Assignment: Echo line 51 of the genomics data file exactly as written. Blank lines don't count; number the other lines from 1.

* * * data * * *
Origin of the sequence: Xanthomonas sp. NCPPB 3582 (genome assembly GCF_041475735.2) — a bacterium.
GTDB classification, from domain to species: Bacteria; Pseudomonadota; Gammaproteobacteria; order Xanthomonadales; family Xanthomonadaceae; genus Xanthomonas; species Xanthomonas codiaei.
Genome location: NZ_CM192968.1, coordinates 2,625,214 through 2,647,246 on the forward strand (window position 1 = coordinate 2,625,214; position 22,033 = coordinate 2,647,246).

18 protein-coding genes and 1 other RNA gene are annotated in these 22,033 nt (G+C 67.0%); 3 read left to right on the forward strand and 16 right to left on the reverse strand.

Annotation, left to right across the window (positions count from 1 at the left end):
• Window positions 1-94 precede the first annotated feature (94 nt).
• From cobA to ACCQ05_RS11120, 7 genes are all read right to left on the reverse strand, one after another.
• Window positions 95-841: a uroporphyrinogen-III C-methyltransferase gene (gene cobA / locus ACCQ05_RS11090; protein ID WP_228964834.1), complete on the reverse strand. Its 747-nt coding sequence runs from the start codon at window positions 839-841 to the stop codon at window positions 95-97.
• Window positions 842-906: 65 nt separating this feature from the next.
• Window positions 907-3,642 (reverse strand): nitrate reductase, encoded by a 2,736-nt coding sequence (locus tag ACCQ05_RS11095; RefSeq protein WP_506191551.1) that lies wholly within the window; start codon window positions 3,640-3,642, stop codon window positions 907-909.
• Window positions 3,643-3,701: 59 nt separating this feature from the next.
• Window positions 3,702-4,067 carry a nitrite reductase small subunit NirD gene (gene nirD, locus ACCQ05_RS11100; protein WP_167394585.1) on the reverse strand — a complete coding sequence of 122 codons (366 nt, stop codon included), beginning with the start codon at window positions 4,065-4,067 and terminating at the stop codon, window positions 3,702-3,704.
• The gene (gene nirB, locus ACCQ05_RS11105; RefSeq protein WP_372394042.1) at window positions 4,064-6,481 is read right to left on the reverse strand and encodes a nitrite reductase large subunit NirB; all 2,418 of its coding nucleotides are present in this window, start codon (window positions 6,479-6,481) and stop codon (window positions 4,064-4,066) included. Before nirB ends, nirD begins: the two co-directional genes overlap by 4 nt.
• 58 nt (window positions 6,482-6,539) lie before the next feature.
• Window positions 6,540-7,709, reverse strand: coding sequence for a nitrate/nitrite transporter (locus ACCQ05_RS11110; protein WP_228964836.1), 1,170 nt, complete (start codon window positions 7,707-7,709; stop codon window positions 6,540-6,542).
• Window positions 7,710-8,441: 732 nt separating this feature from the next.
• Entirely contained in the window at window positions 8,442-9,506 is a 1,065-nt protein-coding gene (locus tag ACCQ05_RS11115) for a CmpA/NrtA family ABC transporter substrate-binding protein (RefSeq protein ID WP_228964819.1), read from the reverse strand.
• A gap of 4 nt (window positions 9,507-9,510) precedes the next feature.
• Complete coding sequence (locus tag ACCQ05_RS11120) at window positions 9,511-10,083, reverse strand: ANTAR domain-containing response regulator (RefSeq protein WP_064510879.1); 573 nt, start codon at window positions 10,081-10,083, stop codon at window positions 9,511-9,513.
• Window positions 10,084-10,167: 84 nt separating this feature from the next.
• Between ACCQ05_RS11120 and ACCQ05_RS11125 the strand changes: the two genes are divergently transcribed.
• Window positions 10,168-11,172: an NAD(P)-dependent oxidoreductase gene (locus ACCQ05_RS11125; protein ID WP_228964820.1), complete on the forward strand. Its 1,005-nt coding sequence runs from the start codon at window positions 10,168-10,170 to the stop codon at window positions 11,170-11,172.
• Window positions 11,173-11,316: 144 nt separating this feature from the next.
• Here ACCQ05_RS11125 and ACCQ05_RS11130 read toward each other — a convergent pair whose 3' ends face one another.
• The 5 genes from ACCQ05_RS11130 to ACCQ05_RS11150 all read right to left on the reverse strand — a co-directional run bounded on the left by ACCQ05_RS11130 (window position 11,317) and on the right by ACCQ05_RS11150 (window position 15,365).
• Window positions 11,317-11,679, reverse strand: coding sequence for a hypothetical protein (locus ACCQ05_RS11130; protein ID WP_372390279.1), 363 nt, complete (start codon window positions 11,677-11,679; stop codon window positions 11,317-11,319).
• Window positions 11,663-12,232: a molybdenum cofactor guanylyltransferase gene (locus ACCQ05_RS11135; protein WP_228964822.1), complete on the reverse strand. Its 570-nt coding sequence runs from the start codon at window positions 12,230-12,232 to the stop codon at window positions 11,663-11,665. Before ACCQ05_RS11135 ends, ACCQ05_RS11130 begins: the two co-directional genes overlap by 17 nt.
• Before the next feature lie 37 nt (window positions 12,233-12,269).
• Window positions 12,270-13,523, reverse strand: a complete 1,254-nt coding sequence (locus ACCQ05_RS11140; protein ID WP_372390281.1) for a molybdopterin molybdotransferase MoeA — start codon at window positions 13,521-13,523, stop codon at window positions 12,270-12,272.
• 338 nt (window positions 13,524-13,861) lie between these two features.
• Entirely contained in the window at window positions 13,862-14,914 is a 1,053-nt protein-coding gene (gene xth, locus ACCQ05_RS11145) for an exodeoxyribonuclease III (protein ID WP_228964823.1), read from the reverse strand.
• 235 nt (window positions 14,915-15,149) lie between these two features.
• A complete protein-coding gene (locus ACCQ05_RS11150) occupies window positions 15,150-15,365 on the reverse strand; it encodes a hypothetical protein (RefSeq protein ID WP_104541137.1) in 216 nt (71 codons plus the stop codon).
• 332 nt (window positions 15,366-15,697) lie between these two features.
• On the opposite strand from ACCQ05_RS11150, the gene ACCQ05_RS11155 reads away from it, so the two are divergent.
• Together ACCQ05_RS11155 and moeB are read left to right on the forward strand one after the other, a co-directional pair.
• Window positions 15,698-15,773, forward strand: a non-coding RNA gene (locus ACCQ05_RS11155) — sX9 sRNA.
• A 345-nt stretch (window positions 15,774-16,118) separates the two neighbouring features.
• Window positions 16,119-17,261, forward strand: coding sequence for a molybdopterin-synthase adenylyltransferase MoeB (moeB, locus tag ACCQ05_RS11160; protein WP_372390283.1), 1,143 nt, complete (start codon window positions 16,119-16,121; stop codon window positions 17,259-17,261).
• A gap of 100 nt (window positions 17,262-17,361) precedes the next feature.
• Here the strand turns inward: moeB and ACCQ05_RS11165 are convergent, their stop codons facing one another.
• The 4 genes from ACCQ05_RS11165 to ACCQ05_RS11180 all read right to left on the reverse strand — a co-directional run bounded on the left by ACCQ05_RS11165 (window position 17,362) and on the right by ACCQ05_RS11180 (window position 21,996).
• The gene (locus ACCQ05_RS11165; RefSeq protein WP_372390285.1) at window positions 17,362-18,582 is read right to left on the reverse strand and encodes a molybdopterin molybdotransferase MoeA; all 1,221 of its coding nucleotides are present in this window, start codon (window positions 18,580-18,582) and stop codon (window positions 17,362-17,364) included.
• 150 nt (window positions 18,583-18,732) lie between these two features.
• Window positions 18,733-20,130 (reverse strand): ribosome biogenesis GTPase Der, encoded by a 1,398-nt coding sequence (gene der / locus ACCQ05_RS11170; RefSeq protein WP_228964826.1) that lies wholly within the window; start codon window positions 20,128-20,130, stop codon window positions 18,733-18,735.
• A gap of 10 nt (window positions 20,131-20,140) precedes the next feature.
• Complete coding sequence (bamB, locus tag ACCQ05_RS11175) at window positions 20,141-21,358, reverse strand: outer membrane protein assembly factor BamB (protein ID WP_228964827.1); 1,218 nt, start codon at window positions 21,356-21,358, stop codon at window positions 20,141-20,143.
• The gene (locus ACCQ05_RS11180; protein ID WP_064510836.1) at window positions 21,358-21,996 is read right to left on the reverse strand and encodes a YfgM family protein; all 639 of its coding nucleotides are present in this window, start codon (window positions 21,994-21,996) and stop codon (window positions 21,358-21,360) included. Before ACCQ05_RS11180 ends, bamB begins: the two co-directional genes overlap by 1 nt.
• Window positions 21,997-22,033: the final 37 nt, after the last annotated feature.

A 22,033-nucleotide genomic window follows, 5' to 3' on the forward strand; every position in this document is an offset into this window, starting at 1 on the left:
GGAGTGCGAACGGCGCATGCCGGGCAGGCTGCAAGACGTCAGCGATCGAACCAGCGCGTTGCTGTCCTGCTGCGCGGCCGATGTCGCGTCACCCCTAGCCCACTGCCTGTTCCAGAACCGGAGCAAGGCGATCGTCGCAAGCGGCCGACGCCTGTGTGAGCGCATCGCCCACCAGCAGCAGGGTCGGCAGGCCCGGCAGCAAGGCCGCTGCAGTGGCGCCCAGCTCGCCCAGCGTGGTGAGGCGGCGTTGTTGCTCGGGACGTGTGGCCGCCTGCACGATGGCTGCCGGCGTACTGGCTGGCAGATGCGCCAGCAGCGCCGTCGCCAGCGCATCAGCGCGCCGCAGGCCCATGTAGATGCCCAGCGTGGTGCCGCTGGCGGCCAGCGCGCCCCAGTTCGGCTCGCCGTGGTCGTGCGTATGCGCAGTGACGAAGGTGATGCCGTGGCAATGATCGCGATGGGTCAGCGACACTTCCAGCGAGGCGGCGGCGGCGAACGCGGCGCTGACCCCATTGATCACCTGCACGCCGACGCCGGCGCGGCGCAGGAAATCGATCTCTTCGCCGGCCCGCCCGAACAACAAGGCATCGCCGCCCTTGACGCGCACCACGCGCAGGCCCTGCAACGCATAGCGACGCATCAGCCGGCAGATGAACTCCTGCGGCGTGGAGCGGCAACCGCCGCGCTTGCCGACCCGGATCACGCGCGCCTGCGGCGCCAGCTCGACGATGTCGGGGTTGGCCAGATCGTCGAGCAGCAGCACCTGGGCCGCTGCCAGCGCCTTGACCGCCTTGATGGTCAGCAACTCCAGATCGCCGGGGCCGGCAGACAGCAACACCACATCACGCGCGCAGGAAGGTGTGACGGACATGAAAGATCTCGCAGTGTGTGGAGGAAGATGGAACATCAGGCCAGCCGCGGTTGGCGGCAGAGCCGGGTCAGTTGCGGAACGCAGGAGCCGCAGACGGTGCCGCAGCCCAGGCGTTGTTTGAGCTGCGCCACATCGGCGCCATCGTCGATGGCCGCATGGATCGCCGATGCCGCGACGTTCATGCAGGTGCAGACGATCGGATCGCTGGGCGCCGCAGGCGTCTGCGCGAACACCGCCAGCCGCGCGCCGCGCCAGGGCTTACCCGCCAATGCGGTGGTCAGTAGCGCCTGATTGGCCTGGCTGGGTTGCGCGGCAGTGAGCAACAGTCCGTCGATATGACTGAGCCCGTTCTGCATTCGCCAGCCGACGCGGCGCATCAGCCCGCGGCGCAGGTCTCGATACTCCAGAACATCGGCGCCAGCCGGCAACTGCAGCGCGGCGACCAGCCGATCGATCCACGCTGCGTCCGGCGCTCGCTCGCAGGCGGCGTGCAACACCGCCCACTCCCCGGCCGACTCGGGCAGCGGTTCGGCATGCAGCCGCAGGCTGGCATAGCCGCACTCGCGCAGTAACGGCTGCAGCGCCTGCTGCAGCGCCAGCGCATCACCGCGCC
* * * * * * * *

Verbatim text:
GGAGTGCGAACGGCGCATGCCGGGCAGGCTGCAAGACGTCAGCGATCGAACCAGCGCGTTGCTGTCCTGCTGCGCGGCCGATGTCGCGTCACCCCTAGCCCACTGCCTGTTCCAGAACCGGAGCAAGGCGATCGTCGCAAGCGGCCGACGCCTGTGTGAGCGCATCGCCCACCAGCAGCAGGGTCGGCAGGCCCGGCAGCAAGGCCGCTGCAGTGGCGCCCAGCTCGCCCAGCGTGGTGAGGCGGCGTTGTTGCTCGGGACGTGTGGCCGCCTGCACGATGGCTGCCGGCGTACTGGCTGGCAGATGCGCCAGCAGCGCCGTCGCCAGCGCATCAGCGCGCCGCAGGCCCATGTAGATGCCCAGCGTGGTGCCGCTGGCGGCCAGCGCGCCCCAGTTCGGCTCGCCGTGGTCGTGCGTATGCGCAGTGACGAAGGTGATGCCGTGGCAATGATCGCGATGGGTCAGCGACACTTCCAGCGAGGCGGCGGCGGCGAACGCGGCGCTGACCCCATTGATCACCTGCACGCCGACGCCGGCGCGGCGCAGGAAATCGATCTCTTCGCCGGCCCGCCCGAACAACAAGGCATCGCCGCCCTTGACGCGCACCACGCGCAGGCCCTGCAACGCATAGCGACGCATCAGCCGGCAGATGAACTCCTGCGGCGTGGAGCGGCAACCGCCGCGCTTGCCGACCCGGATCACGCGCGCCTGCGGCGCCAGCTCGACGATGTCGGGGTTGGCCAGATCGTCGAGCAGCAGCACCTGGGCCGCTGCCAGCGCCTTGACCGCCTTGATGGTCAGCAACTCCAGATCGCCGGGGCCGGCAGACAGCAACACCACATCACGCGCGCAGGAAGGTGTGACGGACATGAAAGATCTCGCAGTGTGTGGAGGAAGATGGAACATCAGGCCAGCCGCGGTTGGCGGCAGAGCCGGGTCAGTTGCGGAACGCAGGAGCCGCAGACGGTGCCGCAGCCCAGGCGTTGTTTGAGCTGCGCCACATCGGCGCCATCGTCGATGGCCGCATGGATCGCCGATGCCGCGACGTTCATGCAGGTGCAGACGATCGGATCGCTGGGCGCCGCAGGCGTCTGCGCGAACACCGCCAGCCGCGCGCCGCGCCAGGGCTTACCCGCCAATGCGGTGGTCAGTAGCGCCTGATTGGCCTGGCTGGGTTGCGCGGCAGTGAGCAACAGTCCGTCGATATGACTGAGCCCGTTCTGCATTCGCCAGCCGACGCGGCGCATCAGCCCGCGGCGCAGGTCTCGATACTCCAGAACATCGGCGCCAGCCGGCAACTGCAGCGCGGCGACCAGCCGATCGATCCACGCTGCGTCCGGCGCTCGCTCGCAGGCGGCGTGCAACACCGCCCACTCCCCGGCCGACTCGGGCAGCGGTTCGGCATGCAGCCGCAGGCTGGCATAGCCGCACTCGCGCAGTAACGGCTGCAGCGCCTGCTGCAGCGCCAGCGCATCACCGCGCC